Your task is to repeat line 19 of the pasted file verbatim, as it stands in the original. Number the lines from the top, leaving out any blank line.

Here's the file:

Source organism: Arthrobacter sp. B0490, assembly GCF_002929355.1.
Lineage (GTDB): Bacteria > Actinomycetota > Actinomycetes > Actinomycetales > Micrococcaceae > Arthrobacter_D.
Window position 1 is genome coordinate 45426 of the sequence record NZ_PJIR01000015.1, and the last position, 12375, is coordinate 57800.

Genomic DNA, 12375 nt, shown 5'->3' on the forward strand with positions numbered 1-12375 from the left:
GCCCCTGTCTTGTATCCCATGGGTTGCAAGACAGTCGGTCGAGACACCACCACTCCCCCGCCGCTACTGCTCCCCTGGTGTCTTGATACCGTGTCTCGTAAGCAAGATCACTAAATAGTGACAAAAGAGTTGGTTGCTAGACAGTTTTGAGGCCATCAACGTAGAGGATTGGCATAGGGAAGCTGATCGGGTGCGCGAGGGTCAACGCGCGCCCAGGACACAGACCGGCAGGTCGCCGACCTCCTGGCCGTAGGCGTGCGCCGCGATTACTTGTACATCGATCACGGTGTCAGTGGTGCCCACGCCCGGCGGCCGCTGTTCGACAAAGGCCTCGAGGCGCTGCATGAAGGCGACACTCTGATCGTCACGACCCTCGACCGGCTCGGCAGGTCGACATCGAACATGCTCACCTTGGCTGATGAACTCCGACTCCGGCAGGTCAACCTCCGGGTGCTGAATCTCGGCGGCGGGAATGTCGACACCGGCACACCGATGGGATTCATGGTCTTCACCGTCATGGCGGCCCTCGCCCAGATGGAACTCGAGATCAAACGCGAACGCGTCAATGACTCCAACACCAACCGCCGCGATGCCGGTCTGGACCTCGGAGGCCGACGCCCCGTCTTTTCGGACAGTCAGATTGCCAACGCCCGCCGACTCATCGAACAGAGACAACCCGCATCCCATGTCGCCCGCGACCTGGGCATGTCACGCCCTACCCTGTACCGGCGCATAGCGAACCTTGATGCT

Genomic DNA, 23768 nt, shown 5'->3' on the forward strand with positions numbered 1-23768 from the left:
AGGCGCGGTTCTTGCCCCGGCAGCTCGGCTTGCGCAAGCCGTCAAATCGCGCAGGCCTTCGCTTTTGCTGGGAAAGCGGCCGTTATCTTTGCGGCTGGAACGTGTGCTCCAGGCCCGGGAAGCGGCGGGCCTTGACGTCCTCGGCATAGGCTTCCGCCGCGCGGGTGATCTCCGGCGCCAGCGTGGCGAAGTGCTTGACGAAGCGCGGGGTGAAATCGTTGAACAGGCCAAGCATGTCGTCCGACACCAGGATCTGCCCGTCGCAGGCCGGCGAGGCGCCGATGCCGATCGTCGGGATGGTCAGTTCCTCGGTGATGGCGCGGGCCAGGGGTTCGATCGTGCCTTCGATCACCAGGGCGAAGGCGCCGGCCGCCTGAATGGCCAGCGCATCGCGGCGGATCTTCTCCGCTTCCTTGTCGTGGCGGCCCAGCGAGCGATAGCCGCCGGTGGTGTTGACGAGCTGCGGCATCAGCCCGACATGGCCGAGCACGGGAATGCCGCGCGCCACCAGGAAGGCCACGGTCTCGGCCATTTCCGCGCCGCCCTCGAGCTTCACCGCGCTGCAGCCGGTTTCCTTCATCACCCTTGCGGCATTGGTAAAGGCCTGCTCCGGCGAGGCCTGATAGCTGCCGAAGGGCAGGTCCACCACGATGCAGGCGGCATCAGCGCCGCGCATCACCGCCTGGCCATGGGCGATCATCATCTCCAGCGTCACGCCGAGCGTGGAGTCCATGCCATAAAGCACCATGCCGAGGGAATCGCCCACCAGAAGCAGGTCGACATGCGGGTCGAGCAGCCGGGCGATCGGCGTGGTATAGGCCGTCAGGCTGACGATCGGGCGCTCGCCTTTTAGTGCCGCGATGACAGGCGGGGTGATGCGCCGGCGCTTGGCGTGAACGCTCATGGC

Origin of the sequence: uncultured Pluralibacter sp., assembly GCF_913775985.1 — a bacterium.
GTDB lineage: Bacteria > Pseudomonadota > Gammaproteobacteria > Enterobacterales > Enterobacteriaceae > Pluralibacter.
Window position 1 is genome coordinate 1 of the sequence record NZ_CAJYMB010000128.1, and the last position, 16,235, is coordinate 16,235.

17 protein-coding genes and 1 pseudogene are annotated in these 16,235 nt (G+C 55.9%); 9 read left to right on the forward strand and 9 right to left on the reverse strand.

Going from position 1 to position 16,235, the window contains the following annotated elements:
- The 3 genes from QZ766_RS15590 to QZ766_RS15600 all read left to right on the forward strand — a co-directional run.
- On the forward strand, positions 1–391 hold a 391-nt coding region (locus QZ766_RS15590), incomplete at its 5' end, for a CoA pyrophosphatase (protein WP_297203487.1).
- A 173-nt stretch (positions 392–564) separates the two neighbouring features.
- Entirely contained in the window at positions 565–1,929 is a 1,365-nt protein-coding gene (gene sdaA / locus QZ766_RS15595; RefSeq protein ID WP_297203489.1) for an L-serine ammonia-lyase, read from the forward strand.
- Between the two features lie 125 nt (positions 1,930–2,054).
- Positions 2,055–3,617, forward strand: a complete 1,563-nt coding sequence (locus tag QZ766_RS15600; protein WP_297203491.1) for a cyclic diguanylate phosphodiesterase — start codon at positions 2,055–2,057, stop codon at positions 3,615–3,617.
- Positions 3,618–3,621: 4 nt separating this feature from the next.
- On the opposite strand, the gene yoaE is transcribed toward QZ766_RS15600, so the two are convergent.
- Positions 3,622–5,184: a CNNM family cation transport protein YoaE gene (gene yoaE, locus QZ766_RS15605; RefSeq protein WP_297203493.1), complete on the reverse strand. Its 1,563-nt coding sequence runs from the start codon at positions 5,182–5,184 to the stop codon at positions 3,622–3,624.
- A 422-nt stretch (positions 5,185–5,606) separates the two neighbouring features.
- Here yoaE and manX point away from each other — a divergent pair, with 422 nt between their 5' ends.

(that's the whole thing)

- Positions 3,618–3,621: 4 nt separating this feature from the next.